Guest post by Jame
you’re part of a Broadway musical.” (I would love to hear a horse’s response to this!)
A precisedly fitted saddle allowing proper rider communication can cost up to $10,000. Of course, the costs of purchasing and maintaining the horse are extra. A good dressage horse can cost several hundreds of thousands of dollars. With stable groomers, board and pasture fees, ferriers, veterinarian fees, and groomers, a dressage horse exhibited on the international circuit can cost around $200,000 per year to maintain. Over the years, Ann Romney has acquired almost a dozen dressage horses.
Ann Romney currently engages in upper-level dressage competition, which is called Grand Prix. One of her horses*, a 15-year old Oldenburg mare named Rafalca, will be competing as part of the U.S. Equestrian Team in the International Olympics in London in late July. Rafalca, who could be worth $700,000 to $800,000, is now so famous that she even has her own twitter account: @rafalcaromney. (*Actually, the Romneys claim that they own only a share of Rafalca: more on that later.)
All the Romneys’ horses are kept at a horse-training estate called the Acres, located in Moorpark, CA, northwest of Los Angeles. The Acres estate was purchased by Amy Ebeling before she married Jay Ebeling; Jay Ebeling has long been Mrs. Romney’s dressage instructor. Jay will be riding Rafalca in London at the Olympic competition next month.
Dressage is a very disciplined sport for both horse and rider. However, if a rider is overly agressive or the horse is required to perform too intensely without sufficient rest, dressage can eventually cause pain – or even disability – to a horse’s joints and hooves. Ann Romney is a disciplined dressage competitor. Though she rode horses as a young girl, she did not become involved in dressage until about 10 years ago. At some point, she concluded that dressage was a big help for the pain she suffered from MS. Practicing almost relentlessly, and under Ebeling’s tutelage, she has won both gold and silver medals in the show ring – victories that usually come to people who began dressage as children.
Ebeling, who emigrated to America from Germany with almost no money, found in Anne Romney a deep-pocketed patron whose finances have helped advance his cause. Records show that the Romneys loaned Ebeling from $250,000 to $500,000 for the Acres, which has a Mediterranean-style guest house that the Romneys also use as an occasional getaway. In return, Ebeling has served as a horse scout for Romney, and she has accompanied him on several horse-buying trips to Europe. (Just imagine the right-wing uproar if Michelle Obama had done such a thing!) She spent most of the winter of 2005-2006 at the Acres, riding Baron, one of her earlier-purchased horses. I think it’s fair game to ask whether the large ‘loan’ from the Romneys to the Ebelings was in fact meant for the purpose of building or improving the Ebelings’ guest house, to make it satisfactory to the Romneys’ taste and comfort levels while they were staying there. A ‘business’ loan – given by the Romneys – with no quid pro quo? Without good supporting evidence, I’m not convinced.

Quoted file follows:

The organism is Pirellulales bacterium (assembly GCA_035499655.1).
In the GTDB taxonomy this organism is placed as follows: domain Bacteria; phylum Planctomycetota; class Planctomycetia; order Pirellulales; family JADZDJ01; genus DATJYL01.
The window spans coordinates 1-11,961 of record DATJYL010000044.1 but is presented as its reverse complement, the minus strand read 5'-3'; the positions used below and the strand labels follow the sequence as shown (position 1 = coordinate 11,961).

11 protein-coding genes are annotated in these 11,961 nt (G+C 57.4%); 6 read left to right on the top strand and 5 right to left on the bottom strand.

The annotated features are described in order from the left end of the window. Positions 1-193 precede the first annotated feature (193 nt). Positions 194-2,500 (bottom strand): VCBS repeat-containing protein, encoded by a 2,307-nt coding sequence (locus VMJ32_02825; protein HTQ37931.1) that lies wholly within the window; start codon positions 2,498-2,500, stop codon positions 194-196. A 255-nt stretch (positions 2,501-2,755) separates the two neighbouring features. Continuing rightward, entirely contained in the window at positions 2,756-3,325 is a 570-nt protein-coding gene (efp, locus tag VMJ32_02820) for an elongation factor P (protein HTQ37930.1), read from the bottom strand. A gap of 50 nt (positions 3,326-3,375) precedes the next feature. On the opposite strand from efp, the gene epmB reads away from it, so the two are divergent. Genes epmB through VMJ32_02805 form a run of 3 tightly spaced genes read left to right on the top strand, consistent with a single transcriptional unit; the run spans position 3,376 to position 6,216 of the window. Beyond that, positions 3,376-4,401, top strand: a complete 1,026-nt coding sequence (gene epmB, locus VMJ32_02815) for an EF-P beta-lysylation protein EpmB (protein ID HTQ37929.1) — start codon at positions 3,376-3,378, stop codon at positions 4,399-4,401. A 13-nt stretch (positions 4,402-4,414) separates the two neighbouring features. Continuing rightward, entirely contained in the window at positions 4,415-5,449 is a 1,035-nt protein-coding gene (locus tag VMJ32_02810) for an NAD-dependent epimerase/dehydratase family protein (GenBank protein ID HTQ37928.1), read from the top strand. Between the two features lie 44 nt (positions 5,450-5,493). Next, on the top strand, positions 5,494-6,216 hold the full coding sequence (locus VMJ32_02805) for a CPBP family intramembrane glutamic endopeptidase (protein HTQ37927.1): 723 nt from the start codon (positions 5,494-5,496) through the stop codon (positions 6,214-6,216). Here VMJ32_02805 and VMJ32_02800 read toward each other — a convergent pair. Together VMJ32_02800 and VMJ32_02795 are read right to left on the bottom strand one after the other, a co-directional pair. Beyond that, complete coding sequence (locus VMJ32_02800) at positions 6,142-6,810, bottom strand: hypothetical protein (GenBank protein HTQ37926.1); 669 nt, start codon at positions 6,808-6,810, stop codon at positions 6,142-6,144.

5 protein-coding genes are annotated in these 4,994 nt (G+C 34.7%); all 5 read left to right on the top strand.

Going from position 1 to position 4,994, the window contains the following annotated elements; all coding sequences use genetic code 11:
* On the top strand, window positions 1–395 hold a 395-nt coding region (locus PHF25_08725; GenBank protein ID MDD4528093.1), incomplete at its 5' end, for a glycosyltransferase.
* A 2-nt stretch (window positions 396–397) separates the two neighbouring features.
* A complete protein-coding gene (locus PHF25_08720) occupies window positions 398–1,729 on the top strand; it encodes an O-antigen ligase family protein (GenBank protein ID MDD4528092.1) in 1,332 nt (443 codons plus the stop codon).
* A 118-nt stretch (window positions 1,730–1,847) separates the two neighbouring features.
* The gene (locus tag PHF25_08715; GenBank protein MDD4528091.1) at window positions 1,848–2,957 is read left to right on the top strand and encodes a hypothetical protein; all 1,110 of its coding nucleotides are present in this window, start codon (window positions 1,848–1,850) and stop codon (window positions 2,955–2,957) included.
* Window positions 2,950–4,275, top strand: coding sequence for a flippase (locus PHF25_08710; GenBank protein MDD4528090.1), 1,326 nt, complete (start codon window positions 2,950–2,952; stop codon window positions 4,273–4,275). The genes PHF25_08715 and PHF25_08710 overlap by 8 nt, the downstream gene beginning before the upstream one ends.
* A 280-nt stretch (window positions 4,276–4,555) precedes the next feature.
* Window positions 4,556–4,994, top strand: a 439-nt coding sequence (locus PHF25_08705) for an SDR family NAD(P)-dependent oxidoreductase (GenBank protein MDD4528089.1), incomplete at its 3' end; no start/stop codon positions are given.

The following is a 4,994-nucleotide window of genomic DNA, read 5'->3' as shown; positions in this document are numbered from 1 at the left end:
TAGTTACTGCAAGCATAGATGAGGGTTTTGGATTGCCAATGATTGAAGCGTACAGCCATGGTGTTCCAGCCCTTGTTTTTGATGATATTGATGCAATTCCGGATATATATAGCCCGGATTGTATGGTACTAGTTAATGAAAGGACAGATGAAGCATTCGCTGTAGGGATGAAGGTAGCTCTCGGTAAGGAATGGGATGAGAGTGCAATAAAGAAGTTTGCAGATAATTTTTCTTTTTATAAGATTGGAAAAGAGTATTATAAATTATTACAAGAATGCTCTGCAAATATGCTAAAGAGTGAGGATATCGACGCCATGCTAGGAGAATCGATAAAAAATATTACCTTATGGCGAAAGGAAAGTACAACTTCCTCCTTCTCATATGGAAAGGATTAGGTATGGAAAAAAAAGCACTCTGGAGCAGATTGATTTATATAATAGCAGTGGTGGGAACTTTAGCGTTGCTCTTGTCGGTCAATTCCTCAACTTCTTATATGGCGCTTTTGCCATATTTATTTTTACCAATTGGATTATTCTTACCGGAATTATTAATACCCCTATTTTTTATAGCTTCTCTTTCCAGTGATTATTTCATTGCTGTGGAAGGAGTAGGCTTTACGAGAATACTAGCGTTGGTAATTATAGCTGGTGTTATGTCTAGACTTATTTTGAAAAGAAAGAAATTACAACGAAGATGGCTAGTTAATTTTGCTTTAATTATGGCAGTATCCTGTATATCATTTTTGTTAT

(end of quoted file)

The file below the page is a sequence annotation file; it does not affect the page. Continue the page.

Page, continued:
Jay Ebeling, as he will appear at the Olympics
In 2010, Ann, Jay, and Amy found themselves on the wrong end of a lawsuit involving dressage. A San Diego woman sued them all for fraud, claiming that a horse she purchased from them had a severe foot defect that had been concealed. The defendants’ lawyers claimed that the buyer was aware of the defect at the time of purchase because she had had the horse checked out by a veterinarian. On the eve of the jury trial, Ann Romney was dropped as a defendant. (Settlement out of court??)
As it turned out, at the time of the ‘exam’, the horse in question had received anti-inflammatory drugs injected into his coffin joint, where the hoof attaches to the lower leg. The veterinarian, recommended by the Ebelings, did not mention that a toxicology exam had also revealed 4 tranquilizers in the horse’s blood at the time of the exam. The horse, once named Soupy and formerly owned and ridden by Ann, was an animal that Ann no longer relished riding: she found that riding him started to give her frequent back spasms.
As Carolyn Weinberg, Board Member of the American Association of Equine Practitioners, said, tranquilizers can mask problems in horses, affect the horse’s gait, and even obscure subtle lameness. Other experts agree. But when the plaintiff complained by filing a lawsuit, the Ebelings’ response to her was, “it’s your riding,” not the horse, that is the problem. Eventually the horse was forced to become a pastured animal. Jontelle Forbus, a former trainer for the Ebelings, testified that she, too, thought the horse had an irregular step. For the full story about this lawsuit, see this NYTimes piece.
The Romneys with Jay Ebeling
The Romneys: celebrating their dismissal from the $125,000 lawsuit???
Now for the interesting part. On page 193 of the Romneys’ 2010 Filed Tax Return, they claimed the expenses of caring for Rafalca as a deduction! The horse can be identified on the form as Rob Rom Enterprises LLC, and the deduction claimed was $77,731. Apparently, according to the Romneys, “Corporations are people, my friend!” – and horses are Limited Liability Companies that are taxable as